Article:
Overall PPO costs jump 9.5 percent in area

June 21, 2009
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Overall costs for employers and employees for Preferred Provider Organization-style health benefits jumped 9.5 percent for 2009, higher than for Health Maintenance Organizations and Consumer Driven Health Plans, according to a recent survey.

Benefits consultant McGraw Wentworth surveyed 100 organizations that employ between 100 and 10,000 people in Kent, Ingham, Jackson and Kalamazoo counties. It hired actuarial experts to determine the Total Cost Ratio for the various plan types.

The TCR for PPO plans was slightly higher for West Michigan than for Southeast Michigan — $536 versus $532 for single coverage. West Michigan employers bore 65 percent of those costs, compared to 59 percent in Southeast Michigan.

PPOs carried a higher TCR than HMOs and CDHPs, which logged in at $436 and $506, respectively.

McGraw Wentworth's 2009 West Michigan Mid-Market Group Benefit Survey also showed that costs, after benefit design changes, are increasing at an average rate of 5 percent in West Michigan, compared to 6.4 percent projected nationally.

Since 2004, McGraw Wentworth, with offices in Troy and Grand Rapids, has conducted the survey in southeastern Michigan. Last year, it expanded the survey to include employers of 100 to 10,000 people in the four outstate counties. Some 29 percent of participants are located in Kent County; 17 percent, Ingham County; 11 percent, Jackson County; and 8 percent, Kalamazoo County. Of those surveyed, 36 percent have at least some unionized workers, and 19 percent are auto suppliers.

The survey has a 9.1 percent margin of error.

Mid-size organizations in West Michigan are embracing consumer-driven health plans and other measures to trim the perennially rising cost of health coverage premiums, according to the survey.

Those plans, which range from simply high deductibles to combinations that include Health Savings Accounts, have enticed 33 percent of those surveyed.

"Some of the carriers are offering plans that have a high deductible by definition, but might be wrapping it with HRA (Health Reimbursement Account) dollars," added Roger Edgren, West Michigan account director for McGraw Wentworth.

"From the employees' perspective, it may look similar to what they had previously. … It is by definition a CDHP. It could save money, depending on where underlying insuring is priced," Edgren said.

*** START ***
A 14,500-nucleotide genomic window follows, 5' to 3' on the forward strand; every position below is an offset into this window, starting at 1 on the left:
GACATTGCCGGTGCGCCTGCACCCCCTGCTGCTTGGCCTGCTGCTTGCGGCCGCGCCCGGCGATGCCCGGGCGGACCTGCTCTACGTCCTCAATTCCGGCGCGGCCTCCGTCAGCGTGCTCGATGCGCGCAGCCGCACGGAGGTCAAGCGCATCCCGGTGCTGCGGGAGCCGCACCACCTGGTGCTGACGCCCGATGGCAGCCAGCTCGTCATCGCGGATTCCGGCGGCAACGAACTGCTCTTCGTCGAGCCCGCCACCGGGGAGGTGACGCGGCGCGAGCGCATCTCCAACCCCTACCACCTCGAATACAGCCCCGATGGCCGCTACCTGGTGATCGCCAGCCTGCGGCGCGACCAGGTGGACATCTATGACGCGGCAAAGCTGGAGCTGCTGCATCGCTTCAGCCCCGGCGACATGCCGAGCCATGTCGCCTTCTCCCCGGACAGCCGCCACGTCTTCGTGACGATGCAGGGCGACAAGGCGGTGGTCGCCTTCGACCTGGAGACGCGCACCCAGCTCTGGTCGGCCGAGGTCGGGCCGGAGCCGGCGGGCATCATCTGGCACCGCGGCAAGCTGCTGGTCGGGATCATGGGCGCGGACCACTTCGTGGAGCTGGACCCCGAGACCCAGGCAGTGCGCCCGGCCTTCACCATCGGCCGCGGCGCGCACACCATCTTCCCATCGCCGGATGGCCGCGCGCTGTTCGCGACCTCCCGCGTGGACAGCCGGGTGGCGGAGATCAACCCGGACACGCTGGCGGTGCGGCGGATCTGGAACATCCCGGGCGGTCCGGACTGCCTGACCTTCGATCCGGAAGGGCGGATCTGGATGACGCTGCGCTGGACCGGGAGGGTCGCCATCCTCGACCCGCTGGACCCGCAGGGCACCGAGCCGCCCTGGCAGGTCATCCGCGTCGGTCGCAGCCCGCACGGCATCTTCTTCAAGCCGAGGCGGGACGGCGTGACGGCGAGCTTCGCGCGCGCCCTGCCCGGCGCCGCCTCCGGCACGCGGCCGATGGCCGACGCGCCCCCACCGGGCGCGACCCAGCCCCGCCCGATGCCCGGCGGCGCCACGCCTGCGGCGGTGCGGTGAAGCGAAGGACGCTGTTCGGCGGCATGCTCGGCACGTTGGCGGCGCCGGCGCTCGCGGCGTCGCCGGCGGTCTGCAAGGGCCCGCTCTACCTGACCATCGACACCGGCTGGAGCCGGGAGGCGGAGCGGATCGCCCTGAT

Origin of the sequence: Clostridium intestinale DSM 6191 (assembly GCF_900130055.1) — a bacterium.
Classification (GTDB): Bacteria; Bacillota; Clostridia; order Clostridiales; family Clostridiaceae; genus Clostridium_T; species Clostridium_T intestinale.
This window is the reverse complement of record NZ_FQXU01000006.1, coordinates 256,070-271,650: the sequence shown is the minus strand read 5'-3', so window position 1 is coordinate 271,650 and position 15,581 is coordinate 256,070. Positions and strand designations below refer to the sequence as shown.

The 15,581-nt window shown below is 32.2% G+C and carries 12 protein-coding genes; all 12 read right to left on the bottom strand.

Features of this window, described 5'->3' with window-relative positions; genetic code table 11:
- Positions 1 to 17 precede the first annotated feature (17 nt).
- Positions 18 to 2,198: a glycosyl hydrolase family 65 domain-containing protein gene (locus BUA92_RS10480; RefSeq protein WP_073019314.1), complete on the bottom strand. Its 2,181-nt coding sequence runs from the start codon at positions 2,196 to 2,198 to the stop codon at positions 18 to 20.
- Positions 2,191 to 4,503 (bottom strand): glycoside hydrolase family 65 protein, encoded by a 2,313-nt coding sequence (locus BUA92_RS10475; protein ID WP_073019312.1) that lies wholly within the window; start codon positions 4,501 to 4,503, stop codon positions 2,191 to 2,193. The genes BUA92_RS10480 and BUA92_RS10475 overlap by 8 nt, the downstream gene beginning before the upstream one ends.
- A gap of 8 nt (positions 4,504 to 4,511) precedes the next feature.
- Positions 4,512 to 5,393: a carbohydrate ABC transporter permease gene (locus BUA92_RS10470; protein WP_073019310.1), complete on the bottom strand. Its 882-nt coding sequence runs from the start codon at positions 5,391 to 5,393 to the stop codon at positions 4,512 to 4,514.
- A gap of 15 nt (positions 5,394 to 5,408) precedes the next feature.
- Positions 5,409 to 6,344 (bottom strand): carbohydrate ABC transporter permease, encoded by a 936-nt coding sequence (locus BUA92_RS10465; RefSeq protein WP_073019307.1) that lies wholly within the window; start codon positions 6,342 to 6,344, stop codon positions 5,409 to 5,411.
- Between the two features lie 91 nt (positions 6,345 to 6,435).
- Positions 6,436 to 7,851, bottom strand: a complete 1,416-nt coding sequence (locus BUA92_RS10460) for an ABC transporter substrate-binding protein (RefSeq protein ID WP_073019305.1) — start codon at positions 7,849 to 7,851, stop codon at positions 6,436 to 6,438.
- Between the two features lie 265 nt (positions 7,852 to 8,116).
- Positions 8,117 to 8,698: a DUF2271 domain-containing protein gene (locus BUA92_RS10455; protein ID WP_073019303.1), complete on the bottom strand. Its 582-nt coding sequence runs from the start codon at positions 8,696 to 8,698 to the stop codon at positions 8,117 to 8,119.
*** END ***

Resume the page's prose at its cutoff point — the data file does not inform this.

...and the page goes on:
Among the survey's other findings:

Almost half of the employers had conducted an eligibility audit over the previous two years, discovering that an average of between 1 percent and 5 percent of dependents failed to meet eligibility requirements. Edgren said such audits are part of a trend to more tightly manage benefits plans. He said three-quarters of those who have done an eligibility audit have undertaken the task internally while the rest hired experts. Savings can be as much as $2,500 to $3,500 per non-eligible dependent, he added. Often non-eligible dependents are left on the rolls by neglect or mistake rather than fraud, he added.

Some 9 percent require smokers to pay more compared to 6 percent nationally. Edgren said tobacco use is easier to test, making smokers a more likely target for extra charges than overeaters or alcohol users.

In West Michigan, employers are more likely to embrace wellness strategies such as health risk appraisals, asking for health-related tests and goal-achievement incentives.

While just 15 percent of employers nationally pay workers a stipend for forgoing health benefits, in West Michigan that figure is 59 percent. Typically, that amounts to $100 per month, Edgren said.

This was the first time that McGraw Wentworth identified "TrendBenders" in West Michigan — companies whose aggressive benefits strategies kept cost increases to 3 percent or below. These very cost-conscious organizations use practices such as: surcharges or restrictions on spousal coverage; requiring documentation of dependents for new enrollees; utilizing a three-tier co-pay system for prescription drugs; and smoker surcharges.

Southeast Michigan employers were even more aggressive in embracing cost-saving strategies, Edgren add, "for reasons that might be obvious."

West Michigan spectrum of total cost, single coverage

65% employer 35% employee
68% employer 32% employee
63% employer 37% employee

Source: McGraw Wentworth 2009 West Michigan Mid-Market Group Benefits Survey

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